Stand Up Paddle Surfing




The TRIGGER team down at our Pt Leo store are hooked on Stand Up Paddling, and they want you to come down and get involved. TRIGGERBROS co-founder, Phil Trigger  our Research and Development Mastermind, has been SUP’ing everyday since we first got our hands on these things back in 2007. Even our younger team riders Hayden and Angus Forest are SUP’ing on a regular basis.


PT LEO and its surrounding breaks (Crunchies, 2nd Reef, Pines) are perfect for learning to SUP and there are also several breaks for the more advanced (Big Left, Suicide Point).


We have heaps of SUP’s in stock and also a large range of Demo Models. Check out our range of stock models and demo boards available at Point Leo.

Phil’s guide to choosing a SUP.

There are 4 different areas of SUPS.


1.  Beginners basically need something that has the right amount of buoyancy and you’re better off with too much than too little, so you can do it easily. The early boards were 11 foot long and 28” wide by 41/¼” thick which is reasonably narrow compared to what they are now. With the new boards you can get more buoyancy with a board 10’ x 35” x 5”. So now just about anybody who can stand up on the land can find a board that can be stable on the water. Your weight, age, fitness and flexibility all come into it, as well as where you want to progress to in the sport. The secret is not to rush into it, try a few demo’s and do it in calm conditions.

2.  You can ride just about anything in the surf, while the bigger boards catch waves easier once you’ve caught the wave they’re difficult to turn and hard to recover if you make a mistake. If you want to start in the surf, a board must have good nose and tail lift, this reduces the chance of nose diving and the tail lift enables the board to turn better. If you’re 80-90kg a 10’ x 31” x 4¾” board would make it reasonably easy, but if it’s more of a challenge you are after, you could go to 9’6” x 29” x 4¾” so long as you don’t mind spending a lot more time falling off.  We have demos so you can eliminate some of the possibilities.

Learning to ride a SUP in the surf can be easy if you take your time and really think about what you are doing. You should do it in small clean surf at a break where you don’t have to paddle through broken waves. To catch a wave, study the break; most set waves break in the same place. Paddle out wide and as the wave approaches keep your stroke on the same side so you are doing an arc onto the outside of the breaking wave , just before you catch it gentle spread your feet or go into your surf stance, its heaps easier if you have surfed, but it’s all just practise.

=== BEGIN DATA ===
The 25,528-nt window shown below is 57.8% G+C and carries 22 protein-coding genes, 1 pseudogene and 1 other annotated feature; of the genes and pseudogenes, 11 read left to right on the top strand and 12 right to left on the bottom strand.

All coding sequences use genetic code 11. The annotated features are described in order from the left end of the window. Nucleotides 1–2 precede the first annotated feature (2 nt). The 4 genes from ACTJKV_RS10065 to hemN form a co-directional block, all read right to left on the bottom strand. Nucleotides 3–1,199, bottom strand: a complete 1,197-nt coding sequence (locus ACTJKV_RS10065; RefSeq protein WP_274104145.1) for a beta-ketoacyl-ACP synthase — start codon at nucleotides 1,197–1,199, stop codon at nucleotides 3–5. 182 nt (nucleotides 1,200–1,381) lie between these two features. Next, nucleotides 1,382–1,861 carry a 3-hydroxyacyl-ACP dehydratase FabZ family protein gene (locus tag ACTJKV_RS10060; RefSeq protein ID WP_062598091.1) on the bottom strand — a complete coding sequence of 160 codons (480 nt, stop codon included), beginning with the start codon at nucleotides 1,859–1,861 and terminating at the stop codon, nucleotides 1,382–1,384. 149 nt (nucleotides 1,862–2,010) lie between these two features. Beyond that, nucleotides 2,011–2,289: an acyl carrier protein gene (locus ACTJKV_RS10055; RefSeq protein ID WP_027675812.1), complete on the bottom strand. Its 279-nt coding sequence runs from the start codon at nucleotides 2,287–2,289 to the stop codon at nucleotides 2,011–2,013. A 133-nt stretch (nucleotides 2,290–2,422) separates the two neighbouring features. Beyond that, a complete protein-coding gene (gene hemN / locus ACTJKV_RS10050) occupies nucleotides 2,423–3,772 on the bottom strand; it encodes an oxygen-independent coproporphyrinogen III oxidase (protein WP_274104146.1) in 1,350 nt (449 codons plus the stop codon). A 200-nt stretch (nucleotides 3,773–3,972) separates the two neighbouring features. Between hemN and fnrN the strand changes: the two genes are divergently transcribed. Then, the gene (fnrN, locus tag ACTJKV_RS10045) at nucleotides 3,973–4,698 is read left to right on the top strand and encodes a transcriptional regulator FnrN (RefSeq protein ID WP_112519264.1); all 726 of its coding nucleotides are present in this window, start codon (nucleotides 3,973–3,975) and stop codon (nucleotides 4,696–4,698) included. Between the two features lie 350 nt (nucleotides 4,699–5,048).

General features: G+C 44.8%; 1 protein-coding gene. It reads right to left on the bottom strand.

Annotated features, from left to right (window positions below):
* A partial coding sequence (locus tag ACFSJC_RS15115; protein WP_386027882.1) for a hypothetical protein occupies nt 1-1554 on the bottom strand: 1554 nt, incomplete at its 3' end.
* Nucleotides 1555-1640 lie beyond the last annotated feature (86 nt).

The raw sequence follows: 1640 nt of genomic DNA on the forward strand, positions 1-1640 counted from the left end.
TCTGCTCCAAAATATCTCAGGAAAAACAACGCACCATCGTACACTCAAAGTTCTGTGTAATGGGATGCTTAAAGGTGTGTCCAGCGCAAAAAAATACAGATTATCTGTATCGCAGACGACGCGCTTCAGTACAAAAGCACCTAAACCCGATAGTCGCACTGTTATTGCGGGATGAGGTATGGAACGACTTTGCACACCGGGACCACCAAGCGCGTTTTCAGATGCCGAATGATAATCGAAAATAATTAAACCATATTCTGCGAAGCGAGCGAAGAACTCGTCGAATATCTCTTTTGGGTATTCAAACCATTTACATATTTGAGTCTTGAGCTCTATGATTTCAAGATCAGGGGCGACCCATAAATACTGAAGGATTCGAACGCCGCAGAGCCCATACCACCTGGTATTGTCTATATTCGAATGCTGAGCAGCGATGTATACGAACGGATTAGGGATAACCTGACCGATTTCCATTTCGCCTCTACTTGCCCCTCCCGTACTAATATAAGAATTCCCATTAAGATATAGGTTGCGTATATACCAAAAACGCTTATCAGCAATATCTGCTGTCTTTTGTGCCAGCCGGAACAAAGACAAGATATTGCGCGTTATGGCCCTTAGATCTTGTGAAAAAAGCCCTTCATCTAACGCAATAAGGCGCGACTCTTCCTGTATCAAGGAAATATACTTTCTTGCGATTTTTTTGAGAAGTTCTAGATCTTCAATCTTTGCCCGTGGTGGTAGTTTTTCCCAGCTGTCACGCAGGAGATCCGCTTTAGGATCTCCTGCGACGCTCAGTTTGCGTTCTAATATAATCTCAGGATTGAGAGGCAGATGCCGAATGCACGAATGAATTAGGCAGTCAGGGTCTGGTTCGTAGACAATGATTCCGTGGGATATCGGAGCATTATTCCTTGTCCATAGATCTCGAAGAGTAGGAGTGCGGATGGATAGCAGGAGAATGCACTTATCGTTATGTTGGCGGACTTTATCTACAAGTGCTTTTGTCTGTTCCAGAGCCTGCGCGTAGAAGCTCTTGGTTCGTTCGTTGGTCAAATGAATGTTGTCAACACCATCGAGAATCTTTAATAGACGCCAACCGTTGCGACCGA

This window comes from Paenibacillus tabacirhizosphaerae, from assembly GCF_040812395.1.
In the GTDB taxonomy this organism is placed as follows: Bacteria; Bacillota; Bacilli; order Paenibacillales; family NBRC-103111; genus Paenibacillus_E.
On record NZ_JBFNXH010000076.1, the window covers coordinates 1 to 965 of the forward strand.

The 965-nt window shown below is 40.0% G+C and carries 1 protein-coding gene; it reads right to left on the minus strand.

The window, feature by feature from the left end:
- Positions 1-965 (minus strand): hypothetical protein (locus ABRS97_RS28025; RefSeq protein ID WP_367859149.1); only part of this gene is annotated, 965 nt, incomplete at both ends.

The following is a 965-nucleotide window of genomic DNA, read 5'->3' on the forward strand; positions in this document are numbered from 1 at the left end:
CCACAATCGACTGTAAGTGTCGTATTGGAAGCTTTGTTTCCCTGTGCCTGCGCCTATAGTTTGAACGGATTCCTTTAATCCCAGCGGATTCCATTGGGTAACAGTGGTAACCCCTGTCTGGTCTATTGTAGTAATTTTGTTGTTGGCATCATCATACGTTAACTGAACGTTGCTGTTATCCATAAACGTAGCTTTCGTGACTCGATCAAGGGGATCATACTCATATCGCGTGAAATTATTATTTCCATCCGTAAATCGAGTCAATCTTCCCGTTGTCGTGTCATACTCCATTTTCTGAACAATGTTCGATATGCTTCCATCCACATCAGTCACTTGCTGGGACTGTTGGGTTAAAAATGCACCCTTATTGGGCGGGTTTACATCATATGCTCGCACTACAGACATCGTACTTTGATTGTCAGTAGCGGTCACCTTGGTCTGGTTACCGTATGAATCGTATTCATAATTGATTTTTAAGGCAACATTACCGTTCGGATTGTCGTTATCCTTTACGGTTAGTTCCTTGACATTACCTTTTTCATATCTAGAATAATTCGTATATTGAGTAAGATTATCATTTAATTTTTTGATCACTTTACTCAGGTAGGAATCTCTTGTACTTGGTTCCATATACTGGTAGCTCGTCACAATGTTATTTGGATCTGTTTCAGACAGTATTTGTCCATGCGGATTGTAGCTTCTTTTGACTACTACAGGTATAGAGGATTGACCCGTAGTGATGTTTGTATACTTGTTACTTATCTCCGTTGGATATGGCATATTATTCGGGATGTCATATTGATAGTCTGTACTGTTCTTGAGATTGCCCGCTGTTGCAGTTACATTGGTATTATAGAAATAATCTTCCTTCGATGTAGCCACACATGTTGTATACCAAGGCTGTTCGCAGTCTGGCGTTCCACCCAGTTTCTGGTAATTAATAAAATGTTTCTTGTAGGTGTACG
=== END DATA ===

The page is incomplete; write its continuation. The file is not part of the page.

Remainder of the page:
3.  Performance surfing requires a lot of dedication and going out in any conditions, the shapes of the boards have been really refined and now look like scaled up versions of short boards. I‘ve attended the National surfing SUPs at Town Beach Port Macquarie the last couple of years and the amount of improvement this year was massive, even though conditions would have to be described as extreme. They had a jet ski in the water all day and ended up doing 13 rescues. One of the open competitors decided to time how long it would take to get sucked down the river climb up the rock wall and then run back along the beach 12min later he was back where he started from. The pictures probably don’t show how difficult the conditions were but you can see how hard these guys go. The top guys are all riding narrow tailed boards from 7’8”-8’6” x 25”-28” around 4” thick.  You can give us a call at Point Leo on 59898402 and I’ll go for a paddle with you.

4.  Ocean racing or long distance paddling, these boards are more like 17’ racing skulls very drawn out in the nose and tail but with the deck filled in so you can stand on them, they do a lot of downwind paddling catching swells and being aided by the wind travelling long distances.










So come on down to PT LEO and organise a demo SUP session with Phil Trigger at Pines.

SUP Boards and accessories available from our Frankston and St.Kilda Stores too.